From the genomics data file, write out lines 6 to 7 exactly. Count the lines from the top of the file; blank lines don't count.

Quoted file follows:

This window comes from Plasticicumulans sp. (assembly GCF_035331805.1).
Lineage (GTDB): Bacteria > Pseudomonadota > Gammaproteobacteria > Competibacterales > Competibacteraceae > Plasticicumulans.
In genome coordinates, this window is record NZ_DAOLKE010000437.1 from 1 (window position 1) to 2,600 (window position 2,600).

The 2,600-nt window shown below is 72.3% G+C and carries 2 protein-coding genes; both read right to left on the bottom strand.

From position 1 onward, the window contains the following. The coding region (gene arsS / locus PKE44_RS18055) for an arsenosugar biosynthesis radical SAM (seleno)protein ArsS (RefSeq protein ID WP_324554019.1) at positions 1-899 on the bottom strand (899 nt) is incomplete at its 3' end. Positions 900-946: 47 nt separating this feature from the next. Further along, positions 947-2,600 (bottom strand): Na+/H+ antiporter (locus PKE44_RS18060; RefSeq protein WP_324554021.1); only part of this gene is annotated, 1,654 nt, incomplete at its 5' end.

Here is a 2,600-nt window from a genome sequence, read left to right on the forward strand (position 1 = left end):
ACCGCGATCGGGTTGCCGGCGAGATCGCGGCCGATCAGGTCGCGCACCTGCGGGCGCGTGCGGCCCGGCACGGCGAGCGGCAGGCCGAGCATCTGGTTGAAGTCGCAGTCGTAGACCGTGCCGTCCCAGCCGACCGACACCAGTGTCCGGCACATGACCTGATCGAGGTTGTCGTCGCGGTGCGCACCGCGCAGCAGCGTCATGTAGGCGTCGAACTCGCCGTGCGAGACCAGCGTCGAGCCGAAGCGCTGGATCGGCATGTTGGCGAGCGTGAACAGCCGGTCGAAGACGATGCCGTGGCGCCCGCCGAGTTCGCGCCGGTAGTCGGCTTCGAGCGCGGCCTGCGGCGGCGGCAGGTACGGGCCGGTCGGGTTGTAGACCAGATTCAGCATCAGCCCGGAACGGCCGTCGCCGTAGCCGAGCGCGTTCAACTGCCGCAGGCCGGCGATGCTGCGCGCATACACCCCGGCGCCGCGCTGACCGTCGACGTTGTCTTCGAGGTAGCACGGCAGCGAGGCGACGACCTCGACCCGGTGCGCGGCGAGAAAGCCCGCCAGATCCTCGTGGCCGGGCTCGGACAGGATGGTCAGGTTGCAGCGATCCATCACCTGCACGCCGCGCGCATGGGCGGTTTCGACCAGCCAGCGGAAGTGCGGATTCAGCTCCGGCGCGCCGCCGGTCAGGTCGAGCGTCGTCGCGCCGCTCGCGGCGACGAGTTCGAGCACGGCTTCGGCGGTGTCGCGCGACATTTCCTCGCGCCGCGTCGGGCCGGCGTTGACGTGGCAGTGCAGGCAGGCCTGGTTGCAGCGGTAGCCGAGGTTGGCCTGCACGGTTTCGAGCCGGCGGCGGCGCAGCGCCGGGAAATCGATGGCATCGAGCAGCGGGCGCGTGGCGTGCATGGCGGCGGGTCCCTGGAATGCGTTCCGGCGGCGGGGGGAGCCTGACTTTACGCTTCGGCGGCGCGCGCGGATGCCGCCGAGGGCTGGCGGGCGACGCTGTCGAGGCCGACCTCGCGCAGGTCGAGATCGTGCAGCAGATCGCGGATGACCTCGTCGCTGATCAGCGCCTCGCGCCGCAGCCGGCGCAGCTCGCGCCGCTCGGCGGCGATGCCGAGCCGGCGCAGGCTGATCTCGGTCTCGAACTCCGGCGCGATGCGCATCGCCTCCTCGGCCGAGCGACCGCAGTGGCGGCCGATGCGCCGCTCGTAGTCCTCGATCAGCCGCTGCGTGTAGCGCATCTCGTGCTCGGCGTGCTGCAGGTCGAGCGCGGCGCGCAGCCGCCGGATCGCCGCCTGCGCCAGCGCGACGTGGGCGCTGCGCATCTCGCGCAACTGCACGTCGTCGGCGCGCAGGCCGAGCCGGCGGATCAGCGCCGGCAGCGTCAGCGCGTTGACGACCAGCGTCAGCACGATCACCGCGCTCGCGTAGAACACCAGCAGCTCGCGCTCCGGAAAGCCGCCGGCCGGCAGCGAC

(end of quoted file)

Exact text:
Here is a 2,600-nt window from a genome sequence, read left to right on the forward strand (position 1 = left end):
ACCGCGATCGGGTTGCCGGCGAGATCGCGGCCGATCAGGTCGCGCACCTGCGGGCGCGTGCGGCCCGGCACGGCGAGCGGCAGGCCGAGCATCTGGTTGAAGTCGCAGTCGTAGACCGTGCCGTCCCAGCCGACCGACACCAGTGTCCGGCACATGACCTGATCGAGGTTGTCGTCGCGGTGCGCACCGCGCAGCAGCGTCATGTAGGCGTCGAACTCGCCGTGCGAGACCAGCGTCGAGCCGAAGCGCTGGATCGGCATGTTGGCGAGCGTGAACAGCCGGTCGAAGACGATGCCGTGGCGCCCGCCGAGTTCGCGCCGGTAGTCGGCTTCGAGCGCGGCCTGCGGCGGCGGCAGGTACGGGCCGGTCGGGTTGTAGACCAGATTCAGCATCAGCCCGGAACGGCCGTCGCCGTAGCCGAGCGCGTTCAACTGCCGCAGGCCGGCGATGCTGCGCGCATACACCCCGGCGCCGCGCTGACCGTCGACGTTGTCTTCGAGGTAGCACGGCAGCGAGGCGACGACCTCGACCCGGTGCGCGGCGAGAAAGCCCGCCAGATCCTCGTGGCCGGGCTCGGACAGGATGGTCAGGTTGCAGCGATCCATCACCTGCACGCCGCGCGCATGGGCGGTTTCGACCAGCCAGCGGAAGTGCGGATTCAGCTCCGGCGCGCCGCCGGTCAGGTCGAGCGTCGTCGCGCCGCTCGCGGCGACGAGTTCGAGCACGGCTTCGGCGGTGTCGCGCGACATTTCCTCGCGCCGCGTCGGGCCGGCGTTGACGTGGCAGTGCAGGCAGGCCTGGTTGCAGCGGTAGCCGAGGTTGGCCTGCACGGTTTCGAGCCGGCGGCGGCGCAGCGCCGGGAAATCGATGGCATCGAGCAGCGGGCGCGTGGCGTGCATGGCGGCGGGTCCCTGGAATGCGTTCCGGCGGCGGGGGGAGCCTGACTTTACGCTTCGGCGGCGCGCGCGGATGCCGCCGAGGGCTGGCGGGCGACGCTGTCGAGGCCGACCTCGCGCAGGTCGAGATCGTGCAGCAGATCGCGGATGACCTCGTCGCTGATCAGCGCCTCGCGCCGCAGCCGGCGCAGCTCGCGCCGCTCGGCGGCGATGCCGAGCCGGCGCAGGCTGATCTCGGTCTCGAACTCCGGCGCGATGCGCATCGCCTCCTCGGCCGAGCGACCGCAGTGGCGGCCGATGCGCCGCTCGTAGTCCTCGATCAGCCGCTGCGTGTAGCGCATCTCGTGCTCGGCGTGCTGCAGGTCGAGCGCGGCGCGCAGCCGCCGGATCGCCGCCTGCGCCAGCGCGACGTGGGCGCTGCGCATCTCGCGCAACTGCACGTCGTCGGCGCGCAGGCCGAGCCGGCGGATCAGCGCCGGCAGCGTCAGCGCGTTGACGACCAGCGTCAGCACGATCACCGCGCTCGCGTAGAACACCAGCAGCTCGCGCTCCGGAAAGCCGCCGGCCGGCAGCGAC